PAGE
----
InTechOpen uses cookies to offer you the best online experience. By continuing to use our site, you agree to our Privacy Policy.

Engineering » Biomedical Engineering » "Progress in Molecular and Environmental Bioengineering - From Analysis and Modeling to Technology Applications", book edited by Angelo Carpi, ISBN 978-953-307-268-5, Published: August 1, 2011 under CC BY-NC-SA 3.0 license. © The Author(s).

Chapter 25

Streambank Soil Bioengineering Approach to Erosion Control

By Francisco Sandro Rodrigues Holanda and Igor Pinheiro da Rocha
DOI: 10.5772/20659

Article top


Schematic representation of causes of geotechnical stability of riverbanks
Figure 1. Schematic representation of causes of geotechnical stability of riverbanks
Vegetated Riprap or Joint Planting composed live stakes, brushlayering and willow bundle, considering the average high or low water level. Adapted from Salix Applied Earthcare (2004).
Figure 2. Vegetated Riprap or Joint Planting composed live stakes, brushlayering and willow bundle, considering the average high or low water level. Adapted from Salix Applied Earthcare (2004).
Soil reinforcement by vetiver grass roots minimizing erosion risks.
Figure 3. Soil reinforcement by vetiver grass roots minimizing erosion risks.
Stages of installation of the biotechniques in Paramopama Creek in northeastern Brazil. a) Degraded river channel and riparian zone; b) Gabion at the toe and at the river bed, plus jute matting at the streambank; c) Development of the grass cover; d) Vegetation development six months after installation, composed by legume-shrubs mixture. Adapted from 
								Holanda et al., (2009
Figure 4. Stages of installation of the biotechniques in Paramopama Creek in northeastern Brazil. a) Degraded river channel and riparian zone; b) Gabion at the toe and at the river bed, plus jute matting at the streambank; c) Development of the grass cover; d) Vegetation development six months after installation, composed by legume-shrubs mixture. Adapted from Holanda et al., (2009 ).

Streambank Soil Bioengineering Approach to Erosion Control

Francisco Sandro Rodrigues Holanda1 and Igor Pinheiro da Rocha

1. Introduction

Rivers in tropical regions have been submitted to strong environmental impacts through changes in the hydrologic and sedimentological regime, and also to the ongoing destruction of their riparian vegetation, despite the important role of riparian vegetation in riverbank protection through root systems and plant cover, which improve soil particle aggregation in a low cohesion situation, reducing runoff and resulting in a lower erosion rate and sedimentation of the river channel. Rivers are in effect often referred to as dynamic systems which means they are in a constant state of change.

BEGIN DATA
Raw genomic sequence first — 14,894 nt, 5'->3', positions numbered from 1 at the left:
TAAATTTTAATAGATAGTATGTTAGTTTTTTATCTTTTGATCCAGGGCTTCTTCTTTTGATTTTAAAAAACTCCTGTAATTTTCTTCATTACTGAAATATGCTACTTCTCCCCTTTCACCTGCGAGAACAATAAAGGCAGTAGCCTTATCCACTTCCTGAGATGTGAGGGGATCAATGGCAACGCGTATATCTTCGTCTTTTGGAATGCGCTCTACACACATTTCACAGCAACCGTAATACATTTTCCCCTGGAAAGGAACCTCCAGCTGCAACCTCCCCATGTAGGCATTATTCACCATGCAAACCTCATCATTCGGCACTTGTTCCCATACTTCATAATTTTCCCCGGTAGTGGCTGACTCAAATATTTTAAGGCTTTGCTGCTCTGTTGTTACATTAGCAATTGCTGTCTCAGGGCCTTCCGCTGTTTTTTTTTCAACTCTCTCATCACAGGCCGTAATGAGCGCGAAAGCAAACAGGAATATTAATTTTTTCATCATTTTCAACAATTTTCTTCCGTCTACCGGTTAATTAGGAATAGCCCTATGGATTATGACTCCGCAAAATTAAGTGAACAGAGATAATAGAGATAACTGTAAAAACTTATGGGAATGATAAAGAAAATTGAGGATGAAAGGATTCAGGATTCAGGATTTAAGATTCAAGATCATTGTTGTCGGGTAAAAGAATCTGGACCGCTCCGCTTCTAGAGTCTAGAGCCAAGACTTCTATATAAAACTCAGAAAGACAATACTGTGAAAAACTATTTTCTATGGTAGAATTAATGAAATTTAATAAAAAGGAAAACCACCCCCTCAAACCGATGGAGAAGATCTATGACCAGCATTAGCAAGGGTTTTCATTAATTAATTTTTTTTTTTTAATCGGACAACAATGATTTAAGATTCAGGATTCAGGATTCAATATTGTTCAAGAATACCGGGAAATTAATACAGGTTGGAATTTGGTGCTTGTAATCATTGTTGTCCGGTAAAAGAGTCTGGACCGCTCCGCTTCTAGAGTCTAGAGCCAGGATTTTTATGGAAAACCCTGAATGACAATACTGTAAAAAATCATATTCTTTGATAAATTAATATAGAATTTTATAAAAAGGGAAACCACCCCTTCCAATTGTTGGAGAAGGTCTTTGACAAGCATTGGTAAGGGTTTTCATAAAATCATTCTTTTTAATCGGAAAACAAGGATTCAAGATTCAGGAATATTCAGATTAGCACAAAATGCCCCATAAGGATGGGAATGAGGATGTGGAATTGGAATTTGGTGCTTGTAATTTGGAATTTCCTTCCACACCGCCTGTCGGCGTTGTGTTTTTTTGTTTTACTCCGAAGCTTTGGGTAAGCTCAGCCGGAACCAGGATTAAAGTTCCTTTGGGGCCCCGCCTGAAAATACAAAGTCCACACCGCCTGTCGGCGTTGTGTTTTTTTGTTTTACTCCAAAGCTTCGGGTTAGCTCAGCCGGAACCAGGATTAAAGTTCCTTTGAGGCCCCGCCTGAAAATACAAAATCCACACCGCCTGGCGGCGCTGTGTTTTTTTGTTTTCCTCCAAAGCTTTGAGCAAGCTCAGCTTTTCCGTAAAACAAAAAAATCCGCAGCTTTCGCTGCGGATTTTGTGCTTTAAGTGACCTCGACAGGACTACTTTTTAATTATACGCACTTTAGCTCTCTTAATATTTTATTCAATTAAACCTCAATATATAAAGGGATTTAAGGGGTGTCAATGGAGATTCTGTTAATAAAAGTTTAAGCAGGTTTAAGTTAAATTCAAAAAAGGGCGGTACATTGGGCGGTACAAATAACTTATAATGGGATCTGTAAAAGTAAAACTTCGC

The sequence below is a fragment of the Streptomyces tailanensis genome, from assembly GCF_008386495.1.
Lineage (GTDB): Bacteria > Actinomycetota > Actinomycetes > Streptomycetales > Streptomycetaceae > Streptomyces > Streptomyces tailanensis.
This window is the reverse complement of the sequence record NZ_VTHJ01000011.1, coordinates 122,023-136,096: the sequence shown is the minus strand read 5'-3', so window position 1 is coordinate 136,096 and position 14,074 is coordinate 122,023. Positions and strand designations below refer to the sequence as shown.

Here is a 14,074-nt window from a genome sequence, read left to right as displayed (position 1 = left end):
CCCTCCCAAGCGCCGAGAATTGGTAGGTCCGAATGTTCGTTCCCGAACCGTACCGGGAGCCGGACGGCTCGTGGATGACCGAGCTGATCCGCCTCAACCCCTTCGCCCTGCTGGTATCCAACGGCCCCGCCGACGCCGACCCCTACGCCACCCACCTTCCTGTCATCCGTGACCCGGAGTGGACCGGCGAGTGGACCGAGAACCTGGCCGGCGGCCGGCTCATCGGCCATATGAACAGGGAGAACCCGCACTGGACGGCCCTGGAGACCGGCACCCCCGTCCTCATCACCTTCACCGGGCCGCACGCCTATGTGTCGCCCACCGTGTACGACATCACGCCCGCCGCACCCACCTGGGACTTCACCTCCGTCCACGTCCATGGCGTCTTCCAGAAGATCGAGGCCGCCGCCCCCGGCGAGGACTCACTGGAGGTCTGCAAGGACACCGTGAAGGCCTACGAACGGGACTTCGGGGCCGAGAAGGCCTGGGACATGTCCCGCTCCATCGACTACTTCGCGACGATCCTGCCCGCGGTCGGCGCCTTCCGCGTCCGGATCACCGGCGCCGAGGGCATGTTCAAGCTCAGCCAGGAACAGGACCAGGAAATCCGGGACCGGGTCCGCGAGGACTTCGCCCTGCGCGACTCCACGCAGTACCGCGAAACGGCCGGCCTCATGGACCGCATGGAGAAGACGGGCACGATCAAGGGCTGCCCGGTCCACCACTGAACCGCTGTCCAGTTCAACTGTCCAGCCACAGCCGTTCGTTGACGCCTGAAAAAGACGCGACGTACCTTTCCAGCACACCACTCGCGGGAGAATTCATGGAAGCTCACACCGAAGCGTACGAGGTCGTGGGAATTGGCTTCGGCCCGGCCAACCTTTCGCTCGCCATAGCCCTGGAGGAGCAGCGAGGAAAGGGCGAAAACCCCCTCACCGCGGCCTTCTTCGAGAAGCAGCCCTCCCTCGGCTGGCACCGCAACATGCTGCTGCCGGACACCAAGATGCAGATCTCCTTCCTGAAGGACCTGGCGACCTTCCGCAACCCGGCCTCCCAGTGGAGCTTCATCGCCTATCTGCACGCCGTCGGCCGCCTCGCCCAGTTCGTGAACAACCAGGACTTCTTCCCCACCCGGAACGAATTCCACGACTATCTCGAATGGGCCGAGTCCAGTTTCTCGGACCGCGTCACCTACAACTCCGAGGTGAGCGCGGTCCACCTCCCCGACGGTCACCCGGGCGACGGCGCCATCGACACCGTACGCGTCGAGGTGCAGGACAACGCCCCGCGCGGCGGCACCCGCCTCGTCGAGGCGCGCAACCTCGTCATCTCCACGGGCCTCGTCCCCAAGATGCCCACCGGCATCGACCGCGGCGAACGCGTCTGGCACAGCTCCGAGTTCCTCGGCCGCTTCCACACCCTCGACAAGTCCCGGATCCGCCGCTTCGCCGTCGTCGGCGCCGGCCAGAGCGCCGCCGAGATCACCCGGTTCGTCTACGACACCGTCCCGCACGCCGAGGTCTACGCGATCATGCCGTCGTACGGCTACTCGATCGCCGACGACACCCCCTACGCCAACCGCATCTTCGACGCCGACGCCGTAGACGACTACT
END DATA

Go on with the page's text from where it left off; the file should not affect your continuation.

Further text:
Techniques of stream bank and bed stabilization are needed and can be accomplished in several ways, such as the use of rockfill, which, though efficient, is quite expensive, precluding its use extensively along the river banks. In an attempt to solve the problem, riverine populations have resorted to various empirical solutions that, in addition to not producing the desired effect, cause problems for riparian vegetation recovery besides degrading the landscape (Holanda et al., 2010). The function of riverbank protection is to avoid bank erosion, that could cause movement of the river channel, which can be of vertical and horizontal direction, arise meandering, braiding, or moving and changing the river´s path.

As an alternative to the empirical practices of the riverines and to expensive bordering and rockfill techniques, the use of abundant raw material has been tested and used, providing a way of mitigating the problem that can be economically viable and with proven technical efficiency. This chapter intends to discuss soil bioengineering as a biotechnology that consists of the use of living materials or inert plant substances, biotextiles, associated or not with rocks, concrete, or metals that present themselves to be environmentally sustainable to riverbank erosion control at the various conditions of slope and soil texture along their water systems like reservoirs, irrigation canals, and rivers. Soil bioengineering can be applied in the mitigation of watershed disasters and protection and restoration of ecology. In soil bioengineering, plants assume an important ecological contribution (providing multiple ecological services), as well as an economic, and especially structural, contribution in contrast to other technologies in which plants are merely an aesthetic component of design. Also, a discussion will be developed on the vegetation component, which has a great importance in these biotechnologies, recognized not only for its landscaping qualities, but also for its beneficial hydromechanical effects and protection against soil erosion.

2. Basic concepts

2.1. Mechanisms of riverbank failure